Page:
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The Autobiography of William Jerdan
Letitia Landon to William Jerdan, [26 June 1834]

Vol. I. Front Matter
Ch. 1: Introductory
Ch. 2: Childhood
Ch. 3: Boyhood
Ch. 4: London
Ch. 5: Companions
Ch. 6: The Cypher
Ch. 7: Edinburgh
Ch. 8: Edinburgh
Ch. 9: Excursion
Ch. 10: Naval Services
Ch. 11: Periodical Press
Ch. 12: Periodical Press
Ch. 13: Past Times
Ch. 14: Past Times
Ch. 15: Literary
Ch. 16: War & Jubilees
Ch. 17: The Criminal
Ch. 18: Mr. Perceval
Ch. 19: Poets
Ch. 20: The Sun
Ch. 21: Sun Anecdotes
Ch. 22: Paris in 1814
Ch. 23: Paris in 1814
Ch. 24: Byron
Vol. I. Appendices
Scott Anecdote
Burns Anecdote
Life of Thomson
John Stuart Jerdan
Scottish Lawyers
Sleepless Woman
Canning Anecdote
Southey in The Sun
Hood’s Lamia
Murder of Perceval
Vol. II. Front Matter
Ch. 1: Literary
Ch. 2: Mr. Canning
Ch. 3: The Sun
Ch. 4: Amusements
Ch. 5: Misfortune
Ch. 6: Shreds & Patches
Ch. 7: A Character
Ch. 8: Varieties
Ch. 9: Ingratitude
Ch. 10: Robert Burns
Ch. 11: Canning
Ch. 12: Litigation
Ch. 13: The Sun
Ch. 14: Literary Gazette
Ch. 15: Literary Gazette
Ch. 16: John Trotter
Ch. 17: Contributors
Ch. 18: Poets
Ch 19: Peter Pindar
Ch 20: Lord Munster
Ch 21: My Writings
Vol. II. Appendices
The Satirist.
Authors and Artists.
The Treasury
Morning Chronicle
Chevalier Taylor
Foreign Journals
Vol. III. Front Matter
Ch. 1: Literary Pursuits
Ch. 2: Literary Labour
Ch. 3: Poetry
Ch. 4: Coleridge
Ch 5: Criticisms
Ch. 6: Wm Gifford
Ch. 7: W. H. Pyne
Ch. 8: Bernard Barton
Ch. 9: Insanity
Ch. 10: The R.S.L.
Ch. 11: The R.S.L.
Ch. 12: L.E.L.
Ch. 13: L.E.L.
Ch. 14: The Past
Ch. 15: Literati
Ch. 16: A. Conway
Ch. 17: Wellesleys
Ch. 18: Literary Gazette
Ch. 19: James Perry
Ch. 20: Personal Affairs
Vol. III. Appendices
Literary Poverty
Ismael Fitzadam
Mr. Tompkisson
Mrs. Hemans
A New Review
Debrett’s Peerage
Procter’s Poems
Poems by Others
Poems by Jerdan
Vol. IV. Front Matter
Ch. 1: Critical Glances
Ch. 2: Personal Notes
Ch. 3: Fresh Start
Ch. 4: Thomas Hunt
Ch. 5: On Life
Ch. 6: Periodical Press
Ch. 7: Quarterly Review
Ch. 8: My Own Life
Ch. 9: Mr. Canning
Ch. 10: Anecdotes
Ch. 11: Bulwer-Lytton
Ch. 12: G. P. R. James
Ch. 13: Finance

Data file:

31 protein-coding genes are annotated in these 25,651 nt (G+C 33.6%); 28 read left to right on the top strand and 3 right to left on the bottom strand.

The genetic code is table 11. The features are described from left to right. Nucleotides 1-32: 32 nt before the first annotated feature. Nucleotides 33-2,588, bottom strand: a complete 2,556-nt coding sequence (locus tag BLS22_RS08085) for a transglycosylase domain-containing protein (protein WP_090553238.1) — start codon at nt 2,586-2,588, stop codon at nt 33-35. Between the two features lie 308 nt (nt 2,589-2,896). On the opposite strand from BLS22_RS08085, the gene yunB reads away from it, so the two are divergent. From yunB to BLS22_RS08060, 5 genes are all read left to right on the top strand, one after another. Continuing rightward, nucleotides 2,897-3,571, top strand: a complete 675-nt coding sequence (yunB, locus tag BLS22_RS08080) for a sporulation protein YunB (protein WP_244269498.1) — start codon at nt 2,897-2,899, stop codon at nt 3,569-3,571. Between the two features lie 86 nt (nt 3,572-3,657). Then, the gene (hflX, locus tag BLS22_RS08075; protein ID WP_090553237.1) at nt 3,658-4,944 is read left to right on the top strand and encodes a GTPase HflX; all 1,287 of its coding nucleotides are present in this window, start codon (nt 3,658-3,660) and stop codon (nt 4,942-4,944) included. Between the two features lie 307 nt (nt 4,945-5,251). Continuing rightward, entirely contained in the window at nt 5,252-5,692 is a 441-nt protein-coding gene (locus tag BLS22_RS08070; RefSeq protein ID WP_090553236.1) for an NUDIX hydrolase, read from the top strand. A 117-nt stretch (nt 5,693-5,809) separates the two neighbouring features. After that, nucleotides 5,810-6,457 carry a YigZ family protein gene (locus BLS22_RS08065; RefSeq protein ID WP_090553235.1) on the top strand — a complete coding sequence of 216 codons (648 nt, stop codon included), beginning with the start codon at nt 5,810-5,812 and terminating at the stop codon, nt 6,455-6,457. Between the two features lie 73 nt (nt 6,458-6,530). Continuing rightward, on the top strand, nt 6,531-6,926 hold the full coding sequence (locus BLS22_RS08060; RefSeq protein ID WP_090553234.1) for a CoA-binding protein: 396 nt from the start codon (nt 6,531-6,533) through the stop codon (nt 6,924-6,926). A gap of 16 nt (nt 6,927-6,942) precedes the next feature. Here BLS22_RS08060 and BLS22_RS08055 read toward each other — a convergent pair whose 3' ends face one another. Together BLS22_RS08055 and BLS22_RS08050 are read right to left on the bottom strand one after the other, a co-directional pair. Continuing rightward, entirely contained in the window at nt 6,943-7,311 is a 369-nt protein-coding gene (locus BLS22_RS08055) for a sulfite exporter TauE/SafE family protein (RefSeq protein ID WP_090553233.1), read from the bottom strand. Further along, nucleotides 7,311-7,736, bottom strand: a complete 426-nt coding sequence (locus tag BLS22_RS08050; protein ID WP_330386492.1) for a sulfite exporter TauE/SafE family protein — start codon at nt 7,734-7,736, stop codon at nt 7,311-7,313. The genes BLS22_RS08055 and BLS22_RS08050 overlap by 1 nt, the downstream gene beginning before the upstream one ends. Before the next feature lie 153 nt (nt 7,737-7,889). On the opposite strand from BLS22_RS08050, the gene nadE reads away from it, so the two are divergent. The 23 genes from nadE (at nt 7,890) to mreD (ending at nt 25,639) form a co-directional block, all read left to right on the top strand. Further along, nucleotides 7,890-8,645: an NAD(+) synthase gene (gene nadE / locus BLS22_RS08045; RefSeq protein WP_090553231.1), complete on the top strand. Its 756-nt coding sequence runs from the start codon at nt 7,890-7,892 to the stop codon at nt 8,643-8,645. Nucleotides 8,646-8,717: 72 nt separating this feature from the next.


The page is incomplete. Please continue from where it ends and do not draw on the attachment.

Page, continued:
Ch. 14: Private Life
Ch. 15: Learned Societies
Ch. 16: British Association
Ch. 17: Literary Characters
Ch. 18: Literary List
Ch. 19: Club Law
Ch. 20: Conclusion
Vol. IV. Appendix
Gerald Griffin
W. H. Ainsworth
James Weddell
The Last Bottle
N. T. Carrington
The Literary Fund
Letter from L.E.L.
Geographical Society
Baby, a Memoir
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Dear Sir,

“The first thing that I did was to write to you from Boulogne, and the first thing that I do is to write to you from Paris; but truly the pleasure of seeing my hand-writing must be sufficient. Never was there a worse traveller. I arrived in Paris more dead than alive, and till this evening have not held up my head. The beginning of our journey was delightful; the road is like one avenue, and it was so pretty, having the children, every hill we
ascended, throwing roses into the carriage, asking for sous. Moreover, our compagnon de voyage was a very intelligent and gentlemanlike Frenchman; but all my stock of admiration ended at the very pretty town of Abbeville. I had not a notion that fatigue could have so completely paralysed me. I was scarcely sensible when we arrived at Paris, and was just lifted out of the diligence. Since then the extent of my travels has been from the bed to the sofa. We have very pleasant apartments, looking on the Boulevards—such a gay scene. It seems so odd to see the people walking about in caps, looking so neat, and I must add so clean. Mercy on the French carriages and horses; they make such a clatter; drive far more with their tongues than the reins. We have delicious dinners, if I could but eat, which at present is an impossibility. I am still a horrid figure with my sea and sunburning. Miss Gibbon, a very pretty Scotch girl, a cousin of Miss Turin’s, is staying with us, very agreeable to me, for she is so kind, and quite au fait at manners, customs, language, &c. I value a companion now. Poor Miss Turin is quite confined to her bed; but sends her love to you. I hope that my next letter will be more amusing; this is only a kind remembrance. Pray, if you can do anything polite by the Misses Lance, do.* Any tickets will be so acceptable while Miss Castleman is staying with them. Write to me by
Mr. Huntly Gordon, H. M. Stationery Office, Buckingham Gate, or you have my address in the date.

“Be sure wafer, and thin paper. I shall be very glad to see England again.

“Yours most truly,